• Graham Harris

What is the global carbon budget?

We are all familiar with the concept of a budget when it comes to our household finances or government spending. A nice, simple definition of a budget is: “the amount of money you have available to spend”[1]. A carbon budget is based on the same idea. Thus, it could be defined as “the amount of carbon you can emit”.

Globally, the IPCC has calculated a scientific “global carbon budget” that is based on the impact our emissions will have on our environment. If we can stay within this global carbon budget, then we can limit climate change to a 1.5°C global average temperature increase. So, what is this global carbon budget? According to the World Resources Institute:

“To have a medium chance of limiting warming to 1.5°C, the world can emit 770 gigatonnes of carbon dioxide (GtCO2). To have a likely chance (67 percent), the remaining budget drops to 570 GtCO2.”

Those are big numbers and not intuitively understood. What’s perhaps more important is to understand what is required of us if we are to stay within this budget. To do this, we must reduce global emissions by around 50% by 2030, and to a “net zero” situation by 2050 [link]. For example, if your household emits 15 tonnes CO2e/yr now, it should aim to reduce that to 7.5 tonnes in the next 10 years; if your facility emits 10,000 tonnes CO2e/yr now, it should be targeting a 5,000 tonnes CO2e/yr reduction by 2030, and so on.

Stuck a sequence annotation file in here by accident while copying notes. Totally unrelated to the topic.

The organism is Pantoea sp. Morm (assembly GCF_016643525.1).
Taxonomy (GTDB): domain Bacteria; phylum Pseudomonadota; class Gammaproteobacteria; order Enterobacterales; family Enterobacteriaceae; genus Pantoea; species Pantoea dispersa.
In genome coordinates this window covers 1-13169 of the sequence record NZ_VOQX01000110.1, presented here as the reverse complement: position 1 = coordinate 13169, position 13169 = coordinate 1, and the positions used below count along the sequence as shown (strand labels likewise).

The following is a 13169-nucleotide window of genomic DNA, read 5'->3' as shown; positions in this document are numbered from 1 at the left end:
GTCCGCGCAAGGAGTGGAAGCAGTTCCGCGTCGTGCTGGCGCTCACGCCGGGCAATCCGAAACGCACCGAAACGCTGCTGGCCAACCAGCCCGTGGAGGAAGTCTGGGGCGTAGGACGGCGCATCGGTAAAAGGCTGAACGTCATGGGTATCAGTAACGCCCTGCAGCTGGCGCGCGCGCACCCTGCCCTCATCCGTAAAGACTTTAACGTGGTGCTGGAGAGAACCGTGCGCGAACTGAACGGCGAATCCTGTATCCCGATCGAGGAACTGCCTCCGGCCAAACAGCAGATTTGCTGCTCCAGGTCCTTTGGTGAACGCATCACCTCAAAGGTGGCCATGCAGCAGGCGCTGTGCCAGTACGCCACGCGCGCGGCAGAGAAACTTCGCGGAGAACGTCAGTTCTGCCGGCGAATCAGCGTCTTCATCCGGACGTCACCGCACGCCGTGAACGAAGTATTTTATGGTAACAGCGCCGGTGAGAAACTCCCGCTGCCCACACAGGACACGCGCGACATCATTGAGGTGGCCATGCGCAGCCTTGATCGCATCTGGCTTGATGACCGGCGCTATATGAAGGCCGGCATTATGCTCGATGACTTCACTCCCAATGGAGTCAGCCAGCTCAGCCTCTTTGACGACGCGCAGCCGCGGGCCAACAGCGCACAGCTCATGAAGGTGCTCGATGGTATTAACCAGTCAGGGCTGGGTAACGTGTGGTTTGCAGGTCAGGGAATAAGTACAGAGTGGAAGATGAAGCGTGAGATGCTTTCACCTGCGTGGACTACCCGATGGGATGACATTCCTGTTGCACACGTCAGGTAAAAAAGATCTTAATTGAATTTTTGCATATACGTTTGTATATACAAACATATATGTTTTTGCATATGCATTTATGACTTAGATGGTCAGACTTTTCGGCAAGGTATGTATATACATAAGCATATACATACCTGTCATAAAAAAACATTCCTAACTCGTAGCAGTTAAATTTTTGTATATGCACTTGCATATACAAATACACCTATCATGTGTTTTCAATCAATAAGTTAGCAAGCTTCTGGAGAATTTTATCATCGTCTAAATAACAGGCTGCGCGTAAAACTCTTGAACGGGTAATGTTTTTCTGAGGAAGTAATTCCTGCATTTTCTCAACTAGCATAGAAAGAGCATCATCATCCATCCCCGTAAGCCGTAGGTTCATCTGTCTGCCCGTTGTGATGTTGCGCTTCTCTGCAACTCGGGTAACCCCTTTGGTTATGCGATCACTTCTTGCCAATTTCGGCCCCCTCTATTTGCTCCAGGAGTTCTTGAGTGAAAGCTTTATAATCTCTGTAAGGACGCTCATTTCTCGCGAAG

Bearing in mind that the IPCC’s global carbon budget is based on limiting change to 1.5°C (not preventing it), it’s clear that we have all been living beyond our means for some time, merrily burning our way through our carbon budget year-upon-year. We don’t have any “savings” to dip into – we are already in debt. If we don’t stay within this new budget, we can expect to live with the consequences of increased global heating beyond 1.5°C, with associated more severe impacts for our environment and our own health, economy and society: more severe wildfires; more severe storms; more loss of species and habitats; more deaths due to extreme weather, and so on.

For individuals, corporations, institutions and governments, therefore, the global carbon budget provides both context and a simple guide to the scale of action that is needed for us to avert the worst impacts.

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